- Apostolos Doxiadis (author), Christos H. Papadimitriou (author), Alecos Papadatos (illustrator), Annie Di Donna (illustrator) and Scott Russo (covers)
- Publication year:
A (very fictionalized) account, in comic form, of the life of Bertrand Russell. The book opens with one of the authors explicitly breaking the fourth wall, talking to the reader, and explaining the purpose of the work. The rest of the book follows an old Russell as he's giving a lecture in 1939, three days after Hitler's invasion of Poland, about his journey from childhood to established mathematician. It's this journey that forms the meat of the book.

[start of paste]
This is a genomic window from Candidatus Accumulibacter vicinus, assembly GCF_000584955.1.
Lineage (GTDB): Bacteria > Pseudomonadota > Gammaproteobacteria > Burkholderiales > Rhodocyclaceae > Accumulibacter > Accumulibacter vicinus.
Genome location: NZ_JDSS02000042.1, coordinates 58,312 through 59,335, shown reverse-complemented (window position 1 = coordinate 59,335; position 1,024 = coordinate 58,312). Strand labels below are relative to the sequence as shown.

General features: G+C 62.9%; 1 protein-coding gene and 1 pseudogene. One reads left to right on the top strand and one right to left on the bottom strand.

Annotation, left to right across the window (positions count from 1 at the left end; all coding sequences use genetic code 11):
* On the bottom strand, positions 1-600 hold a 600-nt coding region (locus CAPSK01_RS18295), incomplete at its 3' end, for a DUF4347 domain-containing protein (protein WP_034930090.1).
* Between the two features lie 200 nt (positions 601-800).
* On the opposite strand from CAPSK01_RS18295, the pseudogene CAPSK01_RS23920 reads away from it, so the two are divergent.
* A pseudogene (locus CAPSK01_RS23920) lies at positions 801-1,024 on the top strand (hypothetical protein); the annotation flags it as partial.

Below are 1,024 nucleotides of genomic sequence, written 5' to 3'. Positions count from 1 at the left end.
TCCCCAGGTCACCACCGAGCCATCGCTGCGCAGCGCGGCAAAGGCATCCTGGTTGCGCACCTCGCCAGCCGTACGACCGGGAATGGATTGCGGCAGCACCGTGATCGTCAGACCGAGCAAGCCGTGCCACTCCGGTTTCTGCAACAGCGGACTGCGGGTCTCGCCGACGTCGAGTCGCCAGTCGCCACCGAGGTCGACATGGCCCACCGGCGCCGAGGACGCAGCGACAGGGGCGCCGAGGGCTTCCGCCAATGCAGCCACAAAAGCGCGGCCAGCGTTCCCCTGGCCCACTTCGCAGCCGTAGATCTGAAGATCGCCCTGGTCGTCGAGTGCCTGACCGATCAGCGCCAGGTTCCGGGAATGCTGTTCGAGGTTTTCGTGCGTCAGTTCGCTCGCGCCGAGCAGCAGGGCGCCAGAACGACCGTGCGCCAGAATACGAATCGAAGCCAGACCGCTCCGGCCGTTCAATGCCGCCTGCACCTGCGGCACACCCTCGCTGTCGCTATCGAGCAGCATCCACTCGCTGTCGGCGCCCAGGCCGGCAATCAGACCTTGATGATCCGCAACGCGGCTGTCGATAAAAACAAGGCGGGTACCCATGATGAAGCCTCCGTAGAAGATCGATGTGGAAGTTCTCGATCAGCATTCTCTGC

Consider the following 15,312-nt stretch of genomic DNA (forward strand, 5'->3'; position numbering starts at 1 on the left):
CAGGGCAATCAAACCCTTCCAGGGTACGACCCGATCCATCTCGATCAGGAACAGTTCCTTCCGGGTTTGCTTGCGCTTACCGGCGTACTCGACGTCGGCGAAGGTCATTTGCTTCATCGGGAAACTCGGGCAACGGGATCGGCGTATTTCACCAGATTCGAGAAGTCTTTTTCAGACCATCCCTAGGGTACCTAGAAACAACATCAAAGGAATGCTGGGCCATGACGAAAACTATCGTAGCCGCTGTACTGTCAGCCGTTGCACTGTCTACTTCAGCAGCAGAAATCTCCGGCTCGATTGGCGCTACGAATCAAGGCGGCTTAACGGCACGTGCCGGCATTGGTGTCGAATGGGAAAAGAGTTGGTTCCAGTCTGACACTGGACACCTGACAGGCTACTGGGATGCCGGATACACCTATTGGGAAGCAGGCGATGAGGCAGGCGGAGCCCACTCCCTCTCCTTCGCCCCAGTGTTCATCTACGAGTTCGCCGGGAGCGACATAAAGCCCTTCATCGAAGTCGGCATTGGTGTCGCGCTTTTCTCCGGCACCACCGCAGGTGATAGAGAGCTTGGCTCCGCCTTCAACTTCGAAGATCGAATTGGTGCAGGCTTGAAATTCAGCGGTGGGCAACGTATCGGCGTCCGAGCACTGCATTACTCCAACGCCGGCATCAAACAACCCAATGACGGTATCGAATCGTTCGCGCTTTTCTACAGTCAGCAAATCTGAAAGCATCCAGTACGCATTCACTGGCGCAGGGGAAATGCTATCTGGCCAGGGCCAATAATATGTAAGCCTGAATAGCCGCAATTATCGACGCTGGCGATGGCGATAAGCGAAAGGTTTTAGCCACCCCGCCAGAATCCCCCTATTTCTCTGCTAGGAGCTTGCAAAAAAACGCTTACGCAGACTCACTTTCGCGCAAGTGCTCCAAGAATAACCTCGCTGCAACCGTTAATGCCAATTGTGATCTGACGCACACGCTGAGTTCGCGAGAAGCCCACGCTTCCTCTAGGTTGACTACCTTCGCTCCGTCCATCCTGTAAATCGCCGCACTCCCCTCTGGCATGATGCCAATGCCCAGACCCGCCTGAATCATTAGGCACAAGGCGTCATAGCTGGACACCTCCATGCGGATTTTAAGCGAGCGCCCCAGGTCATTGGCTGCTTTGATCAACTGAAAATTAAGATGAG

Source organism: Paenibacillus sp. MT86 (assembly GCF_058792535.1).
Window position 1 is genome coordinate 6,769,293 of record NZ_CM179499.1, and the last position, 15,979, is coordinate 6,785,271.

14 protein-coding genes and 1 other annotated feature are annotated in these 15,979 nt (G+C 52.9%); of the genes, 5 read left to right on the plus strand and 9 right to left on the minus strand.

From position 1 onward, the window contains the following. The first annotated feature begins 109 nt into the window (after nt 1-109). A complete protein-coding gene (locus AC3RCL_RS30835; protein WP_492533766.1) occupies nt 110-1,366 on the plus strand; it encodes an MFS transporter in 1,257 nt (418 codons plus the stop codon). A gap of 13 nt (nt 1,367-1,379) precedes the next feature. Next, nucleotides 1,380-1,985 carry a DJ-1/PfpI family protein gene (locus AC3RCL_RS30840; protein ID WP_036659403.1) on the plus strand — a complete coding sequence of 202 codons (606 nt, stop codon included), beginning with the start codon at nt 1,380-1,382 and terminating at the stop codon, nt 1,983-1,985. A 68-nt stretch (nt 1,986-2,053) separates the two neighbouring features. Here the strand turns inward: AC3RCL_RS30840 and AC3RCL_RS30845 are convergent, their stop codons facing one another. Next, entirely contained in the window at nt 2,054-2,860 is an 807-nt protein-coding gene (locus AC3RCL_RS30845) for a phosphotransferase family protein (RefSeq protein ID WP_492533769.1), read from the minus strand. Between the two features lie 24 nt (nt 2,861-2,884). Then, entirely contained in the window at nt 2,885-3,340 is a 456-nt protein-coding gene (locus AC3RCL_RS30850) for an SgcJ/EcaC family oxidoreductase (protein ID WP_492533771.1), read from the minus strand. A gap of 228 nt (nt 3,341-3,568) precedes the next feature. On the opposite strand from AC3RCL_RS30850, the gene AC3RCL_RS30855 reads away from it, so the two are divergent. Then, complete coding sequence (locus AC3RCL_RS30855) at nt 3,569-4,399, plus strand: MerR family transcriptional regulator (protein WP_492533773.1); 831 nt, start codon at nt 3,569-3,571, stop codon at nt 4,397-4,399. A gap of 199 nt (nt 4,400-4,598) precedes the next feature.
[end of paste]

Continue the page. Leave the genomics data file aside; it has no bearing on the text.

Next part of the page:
I really enjoyed this work, but not particularly being a fan of graphic novels, I don't know about the quality. In any event, if you want to learn about the life of Bertrand Russell, the history of logic, and something about the tortured lives of the early logicians (excluding the Greeks, of course), and you don't want to read a text book, this one's for you.
And besides, how often do you see a comic book with a bibliography?
- Table of Contents:
- 1. Pembroke Lodge
- 2. The Sorcerer's Apprentice
- 3. Wanderjahre
- 4. Paradoxes
- 5. Logico-Philosophical Wars
- 6. Incompleteness